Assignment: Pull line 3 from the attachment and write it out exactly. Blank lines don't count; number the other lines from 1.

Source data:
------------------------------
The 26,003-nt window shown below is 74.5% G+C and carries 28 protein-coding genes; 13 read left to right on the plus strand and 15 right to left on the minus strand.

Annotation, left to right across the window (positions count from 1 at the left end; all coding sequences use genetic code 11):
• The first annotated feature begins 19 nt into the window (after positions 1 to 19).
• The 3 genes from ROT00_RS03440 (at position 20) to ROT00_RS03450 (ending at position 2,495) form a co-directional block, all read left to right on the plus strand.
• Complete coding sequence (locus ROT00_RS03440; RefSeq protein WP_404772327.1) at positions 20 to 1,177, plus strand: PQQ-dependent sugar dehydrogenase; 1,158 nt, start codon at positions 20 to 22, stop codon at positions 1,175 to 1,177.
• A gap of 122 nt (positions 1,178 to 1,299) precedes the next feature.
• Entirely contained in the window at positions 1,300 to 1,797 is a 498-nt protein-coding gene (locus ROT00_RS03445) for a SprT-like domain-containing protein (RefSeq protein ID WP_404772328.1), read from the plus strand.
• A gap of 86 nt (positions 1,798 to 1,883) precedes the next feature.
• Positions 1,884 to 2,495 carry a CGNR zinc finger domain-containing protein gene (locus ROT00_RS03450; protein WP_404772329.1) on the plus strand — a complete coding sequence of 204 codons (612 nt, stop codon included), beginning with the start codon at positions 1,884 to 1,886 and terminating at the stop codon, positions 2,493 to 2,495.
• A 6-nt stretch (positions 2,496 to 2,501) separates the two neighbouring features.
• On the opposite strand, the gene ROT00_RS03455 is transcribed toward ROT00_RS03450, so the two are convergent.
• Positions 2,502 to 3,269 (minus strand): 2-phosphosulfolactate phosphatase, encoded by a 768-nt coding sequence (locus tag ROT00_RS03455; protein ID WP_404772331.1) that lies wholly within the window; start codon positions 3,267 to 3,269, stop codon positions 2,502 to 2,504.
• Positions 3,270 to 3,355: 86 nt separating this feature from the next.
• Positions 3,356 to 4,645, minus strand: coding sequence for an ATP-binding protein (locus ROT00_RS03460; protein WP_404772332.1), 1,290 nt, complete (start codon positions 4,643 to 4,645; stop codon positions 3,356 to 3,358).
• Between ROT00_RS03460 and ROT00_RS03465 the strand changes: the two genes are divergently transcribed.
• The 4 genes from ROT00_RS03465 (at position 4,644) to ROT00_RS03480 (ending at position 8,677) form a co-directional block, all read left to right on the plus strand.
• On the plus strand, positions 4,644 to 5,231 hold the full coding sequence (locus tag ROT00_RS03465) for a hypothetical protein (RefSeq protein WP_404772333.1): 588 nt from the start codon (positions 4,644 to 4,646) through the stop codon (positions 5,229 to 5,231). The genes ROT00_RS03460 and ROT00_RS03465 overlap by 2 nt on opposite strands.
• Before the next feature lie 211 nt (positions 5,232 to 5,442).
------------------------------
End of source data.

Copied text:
• The first annotated feature begins 19 nt into the window (after positions 1 to 19).